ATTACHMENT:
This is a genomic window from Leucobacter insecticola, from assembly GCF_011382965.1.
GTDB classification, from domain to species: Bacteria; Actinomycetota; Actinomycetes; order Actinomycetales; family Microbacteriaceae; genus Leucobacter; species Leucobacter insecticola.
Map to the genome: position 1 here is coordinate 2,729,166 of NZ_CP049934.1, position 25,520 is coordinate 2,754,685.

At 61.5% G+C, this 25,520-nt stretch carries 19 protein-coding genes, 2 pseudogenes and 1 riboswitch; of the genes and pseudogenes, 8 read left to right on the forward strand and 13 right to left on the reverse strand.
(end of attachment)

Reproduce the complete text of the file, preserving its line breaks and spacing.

This is a genomic window from Leucobacter insecticola, from assembly GCF_011382965.1.
GTDB classification, from domain to species: Bacteria; Actinomycetota; Actinomycetes; order Actinomycetales; family Microbacteriaceae; genus Leucobacter; species Leucobacter insecticola.
Map to the genome: position 1 here is coordinate 2,729,166 of NZ_CP049934.1, position 25,520 is coordinate 2,754,685.

At 61.5% G+C, this 25,520-nt stretch carries 19 protein-coding genes, 2 pseudogenes and 1 riboswitch; of the genes and pseudogenes, 8 read left to right on the forward strand and 13 right to left on the reverse strand.